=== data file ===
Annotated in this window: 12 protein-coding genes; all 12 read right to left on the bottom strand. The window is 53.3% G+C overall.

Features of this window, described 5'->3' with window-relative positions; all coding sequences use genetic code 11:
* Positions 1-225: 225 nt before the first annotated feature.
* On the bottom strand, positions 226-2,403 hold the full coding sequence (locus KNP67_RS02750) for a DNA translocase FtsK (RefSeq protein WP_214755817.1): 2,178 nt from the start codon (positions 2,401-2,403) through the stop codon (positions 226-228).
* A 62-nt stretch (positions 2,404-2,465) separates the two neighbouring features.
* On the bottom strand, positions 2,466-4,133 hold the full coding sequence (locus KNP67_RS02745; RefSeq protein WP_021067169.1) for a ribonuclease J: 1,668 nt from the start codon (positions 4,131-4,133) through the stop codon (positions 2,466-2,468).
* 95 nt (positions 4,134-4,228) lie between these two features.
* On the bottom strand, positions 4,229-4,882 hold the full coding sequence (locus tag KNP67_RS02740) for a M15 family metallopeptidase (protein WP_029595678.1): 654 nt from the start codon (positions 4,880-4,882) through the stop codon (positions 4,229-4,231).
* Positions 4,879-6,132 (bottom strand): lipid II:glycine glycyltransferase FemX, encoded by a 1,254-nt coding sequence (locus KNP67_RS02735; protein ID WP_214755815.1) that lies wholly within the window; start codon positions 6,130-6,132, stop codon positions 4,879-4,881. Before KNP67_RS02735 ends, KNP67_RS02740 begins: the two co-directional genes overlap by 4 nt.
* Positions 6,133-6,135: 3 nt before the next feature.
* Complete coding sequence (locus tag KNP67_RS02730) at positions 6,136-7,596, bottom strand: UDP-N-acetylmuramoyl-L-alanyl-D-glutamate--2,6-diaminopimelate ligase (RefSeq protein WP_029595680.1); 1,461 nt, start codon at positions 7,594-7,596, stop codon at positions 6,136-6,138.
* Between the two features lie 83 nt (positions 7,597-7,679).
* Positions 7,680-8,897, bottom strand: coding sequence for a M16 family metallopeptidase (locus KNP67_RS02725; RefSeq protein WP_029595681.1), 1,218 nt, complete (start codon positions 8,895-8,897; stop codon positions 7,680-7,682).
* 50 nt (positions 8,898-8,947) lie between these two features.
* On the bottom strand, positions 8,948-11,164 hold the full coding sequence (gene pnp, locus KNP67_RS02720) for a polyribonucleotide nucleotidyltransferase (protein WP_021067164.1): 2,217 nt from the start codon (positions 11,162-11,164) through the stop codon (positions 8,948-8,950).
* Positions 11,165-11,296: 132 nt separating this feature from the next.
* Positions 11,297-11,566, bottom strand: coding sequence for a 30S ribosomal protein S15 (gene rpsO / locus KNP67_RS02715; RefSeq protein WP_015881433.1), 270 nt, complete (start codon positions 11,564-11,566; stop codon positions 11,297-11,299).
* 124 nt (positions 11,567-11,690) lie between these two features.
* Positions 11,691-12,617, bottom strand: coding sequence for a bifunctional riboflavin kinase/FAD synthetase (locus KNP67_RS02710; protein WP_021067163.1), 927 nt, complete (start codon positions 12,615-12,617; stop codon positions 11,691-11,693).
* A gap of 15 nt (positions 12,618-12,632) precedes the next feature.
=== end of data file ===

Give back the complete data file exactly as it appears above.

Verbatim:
Annotated in this window: 12 protein-coding genes; all 12 read right to left on the bottom strand. The window is 53.3% G+C overall.

Features of this window, described 5'->3' with window-relative positions; all coding sequences use genetic code 11:
* Positions 1-225: 225 nt before the first annotated feature.
* On the bottom strand, positions 226-2,403 hold the full coding sequence (locus KNP67_RS02750) for a DNA translocase FtsK (RefSeq protein WP_214755817.1): 2,178 nt from the start codon (positions 2,401-2,403) through the stop codon (positions 226-228).
* A 62-nt stretch (positions 2,404-2,465) separates the two neighbouring features.
* On the bottom strand, positions 2,466-4,133 hold the full coding sequence (locus KNP67_RS02745; RefSeq protein WP_021067169.1) for a ribonuclease J: 1,668 nt from the start codon (positions 4,131-4,133) through the stop codon (positions 2,466-2,468).
* 95 nt (positions 4,134-4,228) lie between these two features.
* On the bottom strand, positions 4,229-4,882 hold the full coding sequence (locus tag KNP67_RS02740) for a M15 family metallopeptidase (protein WP_029595678.1): 654 nt from the start codon (positions 4,880-4,882) through the stop codon (positions 4,229-4,231).
* Positions 4,879-6,132 (bottom strand): lipid II:glycine glycyltransferase FemX, encoded by a 1,254-nt coding sequence (locus KNP67_RS02735; protein ID WP_214755815.1) that lies wholly within the window; start codon positions 6,130-6,132, stop codon positions 4,879-4,881. Before KNP67_RS02735 ends, KNP67_RS02740 begins: the two co-directional genes overlap by 4 nt.
* Positions 6,133-6,135: 3 nt before the next feature.
* Complete coding sequence (locus tag KNP67_RS02730) at positions 6,136-7,596, bottom strand: UDP-N-acetylmuramoyl-L-alanyl-D-glutamate--2,6-diaminopimelate ligase (RefSeq protein WP_029595680.1); 1,461 nt, start codon at positions 7,594-7,596, stop codon at positions 6,136-6,138.
* Between the two features lie 83 nt (positions 7,597-7,679).
* Positions 7,680-8,897, bottom strand: coding sequence for a M16 family metallopeptidase (locus KNP67_RS02725; RefSeq protein WP_029595681.1), 1,218 nt, complete (start codon positions 8,895-8,897; stop codon positions 7,680-7,682).
* 50 nt (positions 8,898-8,947) lie between these two features.
* On the bottom strand, positions 8,948-11,164 hold the full coding sequence (gene pnp, locus KNP67_RS02720) for a polyribonucleotide nucleotidyltransferase (protein WP_021067164.1): 2,217 nt from the start codon (positions 11,162-11,164) through the stop codon (positions 8,948-8,950).
* Positions 11,165-11,296: 132 nt separating this feature from the next.
* Positions 11,297-11,566, bottom strand: coding sequence for a 30S ribosomal protein S15 (gene rpsO / locus KNP67_RS02715; RefSeq protein WP_015881433.1), 270 nt, complete (start codon positions 11,564-11,566; stop codon positions 11,297-11,299).
* 124 nt (positions 11,567-11,690) lie between these two features.
* Positions 11,691-12,617, bottom strand: coding sequence for a bifunctional riboflavin kinase/FAD synthetase (locus KNP67_RS02710; protein WP_021067163.1), 927 nt, complete (start codon positions 12,615-12,617; stop codon positions 11,691-11,693).
* A gap of 15 nt (positions 12,618-12,632) precedes the next feature.